Research Triangle Park, North Carolina, USA – A major international standards program on smart manufacturing will receive end-user input from the International Society of Automation (ISA), a developer of widely used international consensus standards in key areas of industrial automation, including cybersecurity, safety and enterprise-control integration.
In early November, the Geneva-based International Electrotechnical Commission held the first meeting of a new IEC systems committee on smart manufacturing in Frankfurt, Germany. An IEC systems committee is intended to set high-level interfaces and functional requirements that span multiple work areas across the IEC and its partner, the International Organization of Standardization (ISO), to achieve a coordinated standards development plan.
The definition of smart manufacturing to be used by new IEC systems committee is:
Manufacturing that improves its performance aspects with integrated and intelligent use of processes and resources in cyber, physical and human spheres to create and deliver products and services, which also collaborates with other domains within an enterprise’s value chain. (Performance aspects can include agility, efficiency, safety, security, sustainability or other indicators. Enterprise domains, in addition to manufacturing, can include engineering, logistics, marketing, procurement, sales or other domains.)
Major supplier and government organizations from across the globe were well represented at the Frankfurt meeting, but participation from end users in industrial processing and manufacturing was noticeably low. However, ISA’s long-standing focus in its consensus industry standards on end-user performance, safety, and security, will be important in filling that void, as evident already in widely used IEC standards that are based on original ISA standards:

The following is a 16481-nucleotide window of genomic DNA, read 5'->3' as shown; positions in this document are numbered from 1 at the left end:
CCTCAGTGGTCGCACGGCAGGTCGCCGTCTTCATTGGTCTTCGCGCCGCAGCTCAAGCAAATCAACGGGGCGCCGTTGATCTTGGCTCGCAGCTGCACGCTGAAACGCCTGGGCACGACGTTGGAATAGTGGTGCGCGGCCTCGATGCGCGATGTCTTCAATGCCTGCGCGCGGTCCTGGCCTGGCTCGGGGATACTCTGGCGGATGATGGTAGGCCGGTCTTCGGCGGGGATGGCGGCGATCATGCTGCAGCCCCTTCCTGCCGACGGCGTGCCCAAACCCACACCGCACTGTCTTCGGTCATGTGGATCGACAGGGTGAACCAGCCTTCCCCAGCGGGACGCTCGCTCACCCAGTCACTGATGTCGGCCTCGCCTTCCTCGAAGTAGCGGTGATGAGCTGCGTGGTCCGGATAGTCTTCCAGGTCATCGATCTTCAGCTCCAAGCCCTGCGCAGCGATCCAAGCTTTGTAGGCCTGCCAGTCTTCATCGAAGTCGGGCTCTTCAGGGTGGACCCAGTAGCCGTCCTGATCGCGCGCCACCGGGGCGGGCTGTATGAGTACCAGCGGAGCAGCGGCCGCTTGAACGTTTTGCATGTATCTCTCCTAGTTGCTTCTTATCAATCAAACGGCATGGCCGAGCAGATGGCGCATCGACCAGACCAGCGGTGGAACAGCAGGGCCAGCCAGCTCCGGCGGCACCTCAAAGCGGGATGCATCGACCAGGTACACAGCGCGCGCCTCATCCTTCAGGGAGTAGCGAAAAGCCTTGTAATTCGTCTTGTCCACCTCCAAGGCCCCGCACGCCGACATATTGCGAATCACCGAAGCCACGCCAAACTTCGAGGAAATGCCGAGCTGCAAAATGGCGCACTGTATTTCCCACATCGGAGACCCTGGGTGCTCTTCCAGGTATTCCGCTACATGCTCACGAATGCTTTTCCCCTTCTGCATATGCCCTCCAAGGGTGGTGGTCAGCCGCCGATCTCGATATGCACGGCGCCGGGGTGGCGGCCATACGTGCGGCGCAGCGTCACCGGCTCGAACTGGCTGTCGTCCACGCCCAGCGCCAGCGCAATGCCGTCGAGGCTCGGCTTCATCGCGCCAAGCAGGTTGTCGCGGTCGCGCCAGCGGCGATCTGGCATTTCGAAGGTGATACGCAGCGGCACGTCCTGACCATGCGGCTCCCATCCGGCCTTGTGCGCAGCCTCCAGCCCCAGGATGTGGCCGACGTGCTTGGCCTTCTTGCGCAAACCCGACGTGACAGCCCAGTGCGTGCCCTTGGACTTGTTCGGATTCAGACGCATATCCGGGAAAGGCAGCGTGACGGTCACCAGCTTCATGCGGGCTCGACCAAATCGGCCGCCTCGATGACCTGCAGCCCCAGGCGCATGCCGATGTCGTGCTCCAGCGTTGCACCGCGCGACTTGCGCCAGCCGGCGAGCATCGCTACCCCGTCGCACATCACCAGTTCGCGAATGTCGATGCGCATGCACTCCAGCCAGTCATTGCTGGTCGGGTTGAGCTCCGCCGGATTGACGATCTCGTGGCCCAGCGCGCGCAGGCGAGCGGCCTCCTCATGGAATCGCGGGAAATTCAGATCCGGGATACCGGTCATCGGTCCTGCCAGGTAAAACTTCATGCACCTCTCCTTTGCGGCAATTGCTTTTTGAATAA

- ISA-99/IEC 62443: Industrial Automation & Control Systems Security
- ISA-95/IEC 62264: Enterprise-Control System Integration
- ISA-88/IEC 61512: Batch Control
- ISA-84/IEC 61511: Functional Safety
- ISA-18 IEC 62682: Management of Alarms
- ISA-100/IEC 62734: Wireless Systems for Automation
ISA’s participation will be facilitated through an IEC organizational liaison by which ISA standards and technical reports, both published and in development, can be directly circulated and reviewed within the systems committee as appropriate.
“The liaison status will enable ISA to participate more efficiently than would the traditional country-based structure of the IEC,” points out Charley Robinson, ISA’s Director of Standards, who attended the Frankfurt meeting. “This is important and appropriate because ISA’s standards development committees are open to experts from any country.”
In fact, experts from more than 40 countries participate in ISA standards—many on the committees that developed the original work for the widely used IEC standards noted above.